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A violent culture begets a violent crime

Date: September 10, 2009 | Posted By:
A print ad for designer clothing

A print ad for designer clothing

In recent news, a former VH1 reality TV star, Ryan Jenkins, killed his model girlfriend, Jasmine Fiore, cut her up in pieces, and stuffed her in a suitcase. It’s pretty disturbing to imagine that something as horrific as cutting up a body and packing it into a suitcase could actually happen. What is even more disturbing is that I’d seen this image before.

However, it wasn’t due to a story about domestic violence — it was an advertisement I had seen (for designer Guiseppe Zanotti’s line Vicini) of a woman’s body stuffed in the trunk of a car with just her legs sticking out under the hood. [Warning: Disturbing images on the jump page.]

(About-Face wrote about this ad in the Gallery of Offenders)

It’s not just the crime itself that is disturbing, but also the fact that, as a society, we take violent images, especially those against women, lightly. Such violent images are deemed as “art”, but what does such art express? What do they say about actual violence against women? How can we condemn these heinous acts and not the “art” that glorifies them?

The examples are endless.

A photo from an <em>America's Next Top Model</em> challenge in which contestants were challenged to model as if they had been murdered

This contestant's challenge was to pose as if she had died from being pushed down the stairs

One America’s Next Top Model challenge had contestants pose dead in grotesque crime scenes. These models depicted glamorous women who had been electrocuted, disemboweled, shot, decapitated, strangled, pushed off of a roof, drowned, poisoned, pushed down the stairs, and stabbed — all in the name of art and entertainment.

A recent window display by Barney’s in New York featured female mannequins wearing fancy dresses with blood splattered all around them. Thankfully, the people took action against the display and Barney’s was forced to take it down, but why did Barney’s have that display to begin with? Especially when one out of three women experience sexual assault and/or abuse in their life (that statistic is only based on crimes that are reported).

A recent window display at Barneys

A recent window display at Barney's

This is not to say that perpetrators of violence are influenced to commit violent crimes against women because of what they see in advertisements or on television. However, we should take responsibility for the ways women are objectified in our society. We have to ask ourselves: are rates of sexual assault and domestic violence related to objectification and violence against women in the media?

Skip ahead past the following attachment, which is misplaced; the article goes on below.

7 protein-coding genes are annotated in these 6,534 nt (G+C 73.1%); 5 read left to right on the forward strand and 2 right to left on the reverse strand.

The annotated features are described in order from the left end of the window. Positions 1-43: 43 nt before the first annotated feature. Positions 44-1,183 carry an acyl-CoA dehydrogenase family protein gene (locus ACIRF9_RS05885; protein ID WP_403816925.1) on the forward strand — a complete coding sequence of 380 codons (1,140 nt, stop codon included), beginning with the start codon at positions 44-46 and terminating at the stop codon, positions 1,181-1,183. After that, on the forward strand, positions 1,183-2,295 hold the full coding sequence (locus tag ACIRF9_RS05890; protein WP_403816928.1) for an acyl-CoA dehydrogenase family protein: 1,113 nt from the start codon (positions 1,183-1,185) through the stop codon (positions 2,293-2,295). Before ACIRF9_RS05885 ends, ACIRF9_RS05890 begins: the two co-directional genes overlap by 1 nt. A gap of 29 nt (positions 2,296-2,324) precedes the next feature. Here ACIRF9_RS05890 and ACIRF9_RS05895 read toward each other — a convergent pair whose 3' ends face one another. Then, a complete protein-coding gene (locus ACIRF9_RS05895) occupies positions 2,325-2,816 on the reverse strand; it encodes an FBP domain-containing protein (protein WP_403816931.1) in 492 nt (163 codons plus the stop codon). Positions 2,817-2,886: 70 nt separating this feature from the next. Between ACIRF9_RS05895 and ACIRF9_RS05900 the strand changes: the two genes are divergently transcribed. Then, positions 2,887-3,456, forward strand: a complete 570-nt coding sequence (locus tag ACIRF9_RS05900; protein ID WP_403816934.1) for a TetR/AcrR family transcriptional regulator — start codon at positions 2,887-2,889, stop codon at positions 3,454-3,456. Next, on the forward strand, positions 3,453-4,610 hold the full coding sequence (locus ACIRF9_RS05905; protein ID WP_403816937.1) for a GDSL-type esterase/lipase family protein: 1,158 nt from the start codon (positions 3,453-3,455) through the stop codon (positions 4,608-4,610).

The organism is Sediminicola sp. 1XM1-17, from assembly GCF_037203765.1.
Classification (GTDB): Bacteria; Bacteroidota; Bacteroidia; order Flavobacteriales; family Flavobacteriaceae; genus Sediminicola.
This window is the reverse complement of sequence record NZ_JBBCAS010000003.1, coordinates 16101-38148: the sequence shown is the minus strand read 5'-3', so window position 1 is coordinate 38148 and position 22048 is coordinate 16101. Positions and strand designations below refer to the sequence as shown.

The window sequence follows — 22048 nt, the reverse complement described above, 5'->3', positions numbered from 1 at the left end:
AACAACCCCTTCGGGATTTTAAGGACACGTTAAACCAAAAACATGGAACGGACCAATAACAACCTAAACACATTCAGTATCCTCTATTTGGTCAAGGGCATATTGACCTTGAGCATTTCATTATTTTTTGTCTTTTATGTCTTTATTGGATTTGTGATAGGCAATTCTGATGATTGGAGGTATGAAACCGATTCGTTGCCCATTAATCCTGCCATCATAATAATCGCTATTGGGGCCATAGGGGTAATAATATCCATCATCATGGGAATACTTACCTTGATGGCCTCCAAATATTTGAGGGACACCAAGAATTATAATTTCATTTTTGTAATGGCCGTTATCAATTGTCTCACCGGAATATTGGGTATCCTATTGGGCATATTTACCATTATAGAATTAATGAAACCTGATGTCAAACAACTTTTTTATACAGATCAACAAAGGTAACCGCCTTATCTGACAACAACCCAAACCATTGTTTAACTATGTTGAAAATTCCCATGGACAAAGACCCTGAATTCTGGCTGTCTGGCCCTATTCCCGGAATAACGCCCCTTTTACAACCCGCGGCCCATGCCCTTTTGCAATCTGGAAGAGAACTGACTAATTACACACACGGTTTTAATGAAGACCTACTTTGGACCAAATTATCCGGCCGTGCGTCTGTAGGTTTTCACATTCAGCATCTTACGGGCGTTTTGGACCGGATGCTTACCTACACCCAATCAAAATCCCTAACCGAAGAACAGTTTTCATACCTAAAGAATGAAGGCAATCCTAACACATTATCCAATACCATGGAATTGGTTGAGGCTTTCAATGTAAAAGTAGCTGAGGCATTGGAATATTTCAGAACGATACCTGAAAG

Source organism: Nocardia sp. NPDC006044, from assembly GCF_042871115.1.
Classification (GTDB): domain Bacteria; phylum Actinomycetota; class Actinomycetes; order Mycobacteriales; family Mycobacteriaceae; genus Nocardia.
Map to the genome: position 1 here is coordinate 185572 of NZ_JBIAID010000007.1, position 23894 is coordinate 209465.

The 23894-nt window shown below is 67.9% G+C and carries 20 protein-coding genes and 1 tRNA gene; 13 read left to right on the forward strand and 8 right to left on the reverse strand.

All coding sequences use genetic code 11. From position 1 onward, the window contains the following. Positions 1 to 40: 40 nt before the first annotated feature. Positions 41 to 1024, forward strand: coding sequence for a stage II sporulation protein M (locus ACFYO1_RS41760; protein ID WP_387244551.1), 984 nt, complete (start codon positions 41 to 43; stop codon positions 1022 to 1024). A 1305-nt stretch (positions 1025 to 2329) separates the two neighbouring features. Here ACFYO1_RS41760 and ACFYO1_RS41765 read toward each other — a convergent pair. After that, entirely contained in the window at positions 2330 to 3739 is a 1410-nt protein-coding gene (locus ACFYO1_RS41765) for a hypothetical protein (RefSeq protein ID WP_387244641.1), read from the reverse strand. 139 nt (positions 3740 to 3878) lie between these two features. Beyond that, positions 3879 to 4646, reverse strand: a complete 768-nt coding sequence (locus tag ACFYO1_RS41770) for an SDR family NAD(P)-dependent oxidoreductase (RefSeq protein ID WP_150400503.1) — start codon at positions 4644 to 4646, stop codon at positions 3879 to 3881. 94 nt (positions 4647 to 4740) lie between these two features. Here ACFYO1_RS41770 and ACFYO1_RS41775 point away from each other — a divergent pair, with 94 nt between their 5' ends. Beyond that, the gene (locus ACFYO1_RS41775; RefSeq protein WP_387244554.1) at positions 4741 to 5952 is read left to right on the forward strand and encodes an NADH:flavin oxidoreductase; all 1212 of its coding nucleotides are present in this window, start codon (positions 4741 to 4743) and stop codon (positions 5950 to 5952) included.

– Alyza




What Do You Think?

4 Responses to A violent culture begets a violent crime

  1. Tweets that mention A B O U T – F A C E — blog » A violent culture begets a violent crime -- Topsy.com on 09-10-2009

    [...] This post was mentioned on Twitter by Laura and Katrina Warriors. Laura said: RT @illusionists: Why is violence against women often portrayed as chic? http://ow.ly/oRDt #feminism #beautymyth #gaah [...]
  2. A B O U T – F A C E — blog » A violent culture begets a violent crime | My-Song Articles on 09-10-2009

    [...] Read the original here: A B O U T – F A C E — blog » A violent culture begets a violent crime [...]
  3. Jackie on 10-06-2009

    I have recently noticed, that the tolerance I once had for shows like Law & Order and other shows that perpetuate violence like there's no tomorrow, has gone down drastically.

    I think it may be a sign that I'm maturing, what I never could understand though is how programming aimed at adults is supposed to be a measure of maturity.

    From shows set up to feature women "cat-fighting", to crime dramas, I don't see anything mature in watching those shows at all. I find many more mature commentary on society, from shows like Spongebob or other cartoons. That people act ashamed of watching, if they're an adult. Like saying, "Oh I watch it with my kid" I tell people, that adults create the cartoons, therefore it's a show aimed at adults as well as kids.

    I'm not about to suggest shows like Ni-Hao Kai Lan are going to appeal to adults, although Ni-Hao Kai Lan is one of the cutest shows in my opinion. However, most shows particularly Spongebob have very clever commentaries on society.

    I also feel this way when it comes to video games. I'm tired of being told the games I play are kiddy, or stereotypical for me to play as a female gamer. I'm sorry it doesn't make me an adult, because I'd rather play something fun and lighthearted like Super Mario over a game where your supposed to massacre a bunch of innocent people.

    On this note, did you know that Nintendo really has been doing a great job at advertising towards their female consumers, in a respectful way. Showing women solving puzzles in games, and being smart. This is one of the main reasons I'm extremely loyal to Nintendo. They're the only gaming companies, to take on the challenge of appealing to an audience outside of 20-year old males seriously. Due to that, the Wii is the best selling console in the market right now.Okay okay, enough Nintendo fan-girl rambling.

    The point I'm trying to make, is that the majority of shows aimed at adults are demeaning to people in a general sense, and yes woman more often than not. I feel people would be much better off, and happier, if they watched cartoons rather than watching the latest drama with disturbing and or violent imagery.
  4. April on 10-08-2009

    disgusting...totally senseless and completely lacking in taste